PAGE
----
lisa: At the wake, I remember thinking there was some mistake; the man in the coffin looked nothing like my father. Then I looked at the hands.

Fred Garber said...

Patry..very beautiful....you covered so much ground here....you children....fellow workers....your father.

Ruahines said...

Kia ora Patry,
I sit here and stare at the screen, lost in thought over your words. I listen to my boys, one 14 the other 5, out by the fire talking. A moment of calmness. I will remember this moment 10 years from now. Kia ora Patry, beautifully written.
Rangimarie,
Robb

marja-leena said...

Wonderful to see your words of wisdom here. As always, you write so beautifully and meaningfully about life, love, family, friends, loss... And I, too, hope you are getting stronger every day - I think you must be if your thoughts are on your next book!

Lorna said...

Ten years ago, I wouldn't have had the chance to be connected to so many people in so many places whose strength and beauty and lyricism make my life so rich.

Marilyn said...

Oh, pal, this is utterly heartbreaking in its beauty. I wanted to let you know that Esther, from your reading here, was subbing at school the other day and asked about you. (I adore her.) Although the part about your father is extremely touching (and mine turns 80 in a few months, so I realize chances are slim he'll be around 10 years from now)...it was this passage that made me wince with familiarity:

"...my co-workers and I worried and argued and gossiped about who...claimed more than her share of power in our largely powerless world..."

Ain't that the goddamn truth. When we feel powerless, we fight to the teeth to try to claim a tiny share of it.

Much love to you. Maybe it's silly, but I think of you every single time I go by 'your' motel here. Think how wonderful it was to meet you...to think about you being in my hometown before you arrived here...about dropping you off. xoxo

steve said...

Patry, this post and the one before have been immensely helpful to me. Especially, "I understand how love holds you up when you are weak, propells you forward when you don't think you can take another step, bears the unbearable."

When I began writing by Dickes Challenge novel, I saw it mainly as a vehicle for my belief in nonviolence. Yet somewhere in the writing, the theme has become the transcendence of what C.S. Lewis called The Four Loves. Your posts have helped me immeasurably in my writing.

I've come to cherish my wife much more than I did ten years ago.

Your comment on children never leaving home entirely has special meaning, as our youngest, Jim, graduates from high school next Monday, and will be going to Hanover College in the fall.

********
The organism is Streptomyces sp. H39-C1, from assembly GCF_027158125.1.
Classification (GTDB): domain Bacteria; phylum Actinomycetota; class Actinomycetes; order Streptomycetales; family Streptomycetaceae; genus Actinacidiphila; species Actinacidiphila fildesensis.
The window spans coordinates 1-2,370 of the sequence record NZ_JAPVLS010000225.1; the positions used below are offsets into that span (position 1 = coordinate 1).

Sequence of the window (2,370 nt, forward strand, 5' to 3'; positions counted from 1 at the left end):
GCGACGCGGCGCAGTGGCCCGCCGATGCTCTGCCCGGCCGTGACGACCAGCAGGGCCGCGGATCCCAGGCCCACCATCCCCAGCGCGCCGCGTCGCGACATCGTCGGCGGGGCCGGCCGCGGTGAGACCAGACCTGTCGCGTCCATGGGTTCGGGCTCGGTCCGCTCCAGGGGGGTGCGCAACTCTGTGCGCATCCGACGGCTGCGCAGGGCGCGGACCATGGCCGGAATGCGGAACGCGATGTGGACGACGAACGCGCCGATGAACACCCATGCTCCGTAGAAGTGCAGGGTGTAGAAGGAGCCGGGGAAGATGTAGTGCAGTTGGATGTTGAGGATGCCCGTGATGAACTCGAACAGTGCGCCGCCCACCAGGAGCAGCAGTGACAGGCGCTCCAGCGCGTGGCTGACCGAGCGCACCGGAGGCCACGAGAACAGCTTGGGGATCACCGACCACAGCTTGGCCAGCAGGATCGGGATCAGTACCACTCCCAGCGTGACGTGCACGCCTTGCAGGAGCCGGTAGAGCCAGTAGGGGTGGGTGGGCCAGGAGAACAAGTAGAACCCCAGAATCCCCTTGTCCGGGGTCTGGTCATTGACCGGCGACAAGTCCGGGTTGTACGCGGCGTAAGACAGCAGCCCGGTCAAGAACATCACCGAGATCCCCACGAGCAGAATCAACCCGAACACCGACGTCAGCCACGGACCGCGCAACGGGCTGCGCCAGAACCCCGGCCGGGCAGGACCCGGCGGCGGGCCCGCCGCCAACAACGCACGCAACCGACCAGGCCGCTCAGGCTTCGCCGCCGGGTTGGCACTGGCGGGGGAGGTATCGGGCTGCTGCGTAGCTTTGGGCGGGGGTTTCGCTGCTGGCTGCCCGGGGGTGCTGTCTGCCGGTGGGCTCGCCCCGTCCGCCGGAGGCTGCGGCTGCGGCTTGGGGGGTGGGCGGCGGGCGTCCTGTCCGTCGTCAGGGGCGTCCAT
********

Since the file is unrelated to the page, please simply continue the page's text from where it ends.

Blessings to you and Ted, and to your children.

robin andrea said...

This is so beautiful, patry. The rhythms are wave-like, and the knowing as deep and vast.

My father has no grave, but every water that connects to the sea holds a bit of him. I too was busy when he had time to talk, now I listen to the sea.

Larramie said...

Ten years ago, you were in love with your husband, your children, your family circle. Lovely, isn't it, that time and maturity helps us to embrace so much more?

i beati said...

absolutely!!sandy

lisaalber said...

Patry!

Thanks for playing tag! I like the way you broke the rules. You always write wonderful and poignant essays.

Happy Memorial Day, Lisa (Alber)

Mary Ann said...

Thank you for this. Something about your comment that your life is mostly internal made me realize how little everything else matters.

I loved my dad's hands. Thanks for the reminder.

I hope you are feeling stronger every day.

Beryl Singleton Bissell said...

I felt the coming heartache when I read how your dad could sense you were busy and leave with his stories; but you have honored those visits by remembering and taking time to do differently with those who stop by. I, too, was like that but with my own little girl who seemed always underfoot, always there wanting attention when I had so much to do. So much to do? My God. I honor her memory by taking time now to listen.

P.S. Patry . . . I trust that ten years forward you still love your husband?

Annie said...

This post made me cry.Beautiful as always. So important to make time for those we love, and time changes everything. OXOX

Patry Francis said...

Fred: A little bit of everything including the sweet and the bitter, like one of those wonderful dishes your wife makes. Thank you for being here.

ruahines: It's amazing how one moment can be thrown into sharp relief and remembered forever while so many are lost. I can still see those stars outside the hotel, when I left work in a state of exhaustion. I was eager to go home, but I stopped, sat on the roof of my car, and drank them up. And strangely, ten years later, they are still with me--as bright as your fire.

marja-leena: I might have also added that ten years ago, I walked by rocks and textures without noticing their beauty. Your art has done a lot to make me see the world more vividly.